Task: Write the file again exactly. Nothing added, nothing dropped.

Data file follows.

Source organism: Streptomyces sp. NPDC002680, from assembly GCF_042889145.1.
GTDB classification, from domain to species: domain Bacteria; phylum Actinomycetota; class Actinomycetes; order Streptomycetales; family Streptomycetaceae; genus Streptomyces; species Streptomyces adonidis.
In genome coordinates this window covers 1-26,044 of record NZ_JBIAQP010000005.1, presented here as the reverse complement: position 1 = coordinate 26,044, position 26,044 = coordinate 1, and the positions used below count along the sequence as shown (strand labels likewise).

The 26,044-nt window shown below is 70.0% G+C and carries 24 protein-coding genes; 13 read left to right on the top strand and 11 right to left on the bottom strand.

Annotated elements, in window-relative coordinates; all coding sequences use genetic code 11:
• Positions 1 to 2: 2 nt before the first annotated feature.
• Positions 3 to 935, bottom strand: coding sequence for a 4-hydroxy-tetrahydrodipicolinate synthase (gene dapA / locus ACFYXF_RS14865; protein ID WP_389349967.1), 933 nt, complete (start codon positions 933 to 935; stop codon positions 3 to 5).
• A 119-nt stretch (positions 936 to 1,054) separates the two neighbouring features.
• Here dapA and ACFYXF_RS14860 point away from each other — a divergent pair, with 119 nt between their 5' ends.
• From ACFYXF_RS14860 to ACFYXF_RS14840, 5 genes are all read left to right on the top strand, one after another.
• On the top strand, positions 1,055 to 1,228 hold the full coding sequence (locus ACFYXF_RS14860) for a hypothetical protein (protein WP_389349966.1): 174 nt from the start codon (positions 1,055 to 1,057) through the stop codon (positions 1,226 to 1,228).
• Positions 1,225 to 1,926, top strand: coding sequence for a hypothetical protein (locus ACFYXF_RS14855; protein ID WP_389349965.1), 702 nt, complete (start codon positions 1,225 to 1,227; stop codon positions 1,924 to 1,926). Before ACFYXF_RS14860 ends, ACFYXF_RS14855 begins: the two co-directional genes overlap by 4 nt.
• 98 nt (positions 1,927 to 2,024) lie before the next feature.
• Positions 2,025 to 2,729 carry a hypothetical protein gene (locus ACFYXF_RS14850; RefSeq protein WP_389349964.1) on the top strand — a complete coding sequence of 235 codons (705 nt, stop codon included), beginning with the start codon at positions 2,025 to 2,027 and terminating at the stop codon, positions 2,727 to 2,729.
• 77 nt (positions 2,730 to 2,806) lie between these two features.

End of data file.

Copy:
Source organism: Streptomyces sp. NPDC002680, from assembly GCF_042889145.1.
GTDB classification, from domain to species: domain Bacteria; phylum Actinomycetota; class Actinomycetes; order Streptomycetales; family Streptomycetaceae; genus Streptomyces; species Streptomyces adonidis.
In genome coordinates this window covers 1-26,044 of record NZ_JBIAQP010000005.1, presented here as the reverse complement: position 1 = coordinate 26,044, position 26,044 = coordinate 1, and the positions used below count along the sequence as shown (strand labels likewise).

The 26,044-nt window shown below is 70.0% G+C and carries 24 protein-coding genes; 13 read left to right on the top strand and 11 right to left on the bottom strand.

Annotated elements, in window-relative coordinates; all coding sequences use genetic code 11:
• Positions 1 to 2: 2 nt before the first annotated feature.
• Positions 3 to 935, bottom strand: coding sequence for a 4-hydroxy-tetrahydrodipicolinate synthase (gene dapA / locus ACFYXF_RS14865; protein ID WP_389349967.1), 933 nt, complete (start codon positions 933 to 935; stop codon positions 3 to 5).
• A 119-nt stretch (positions 936 to 1,054) separates the two neighbouring features.
• Here dapA and ACFYXF_RS14860 point away from each other — a divergent pair, with 119 nt between their 5' ends.
• From ACFYXF_RS14860 to ACFYXF_RS14840, 5 genes are all read left to right on the top strand, one after another.
• On the top strand, positions 1,055 to 1,228 hold the full coding sequence (locus ACFYXF_RS14860) for a hypothetical protein (protein WP_389349966.1): 174 nt from the start codon (positions 1,055 to 1,057) through the stop codon (positions 1,226 to 1,228).
• Positions 1,225 to 1,926, top strand: coding sequence for a hypothetical protein (locus ACFYXF_RS14855; protein ID WP_389349965.1), 702 nt, complete (start codon positions 1,225 to 1,227; stop codon positions 1,924 to 1,926). Before ACFYXF_RS14860 ends, ACFYXF_RS14855 begins: the two co-directional genes overlap by 4 nt.
• 98 nt (positions 1,927 to 2,024) lie before the next feature.
• Positions 2,025 to 2,729 carry a hypothetical protein gene (locus ACFYXF_RS14850; RefSeq protein WP_389349964.1) on the top strand — a complete coding sequence of 235 codons (705 nt, stop codon included), beginning with the start codon at positions 2,025 to 2,027 and terminating at the stop codon, positions 2,727 to 2,729.
• 77 nt (positions 2,730 to 2,806) lie between these two features.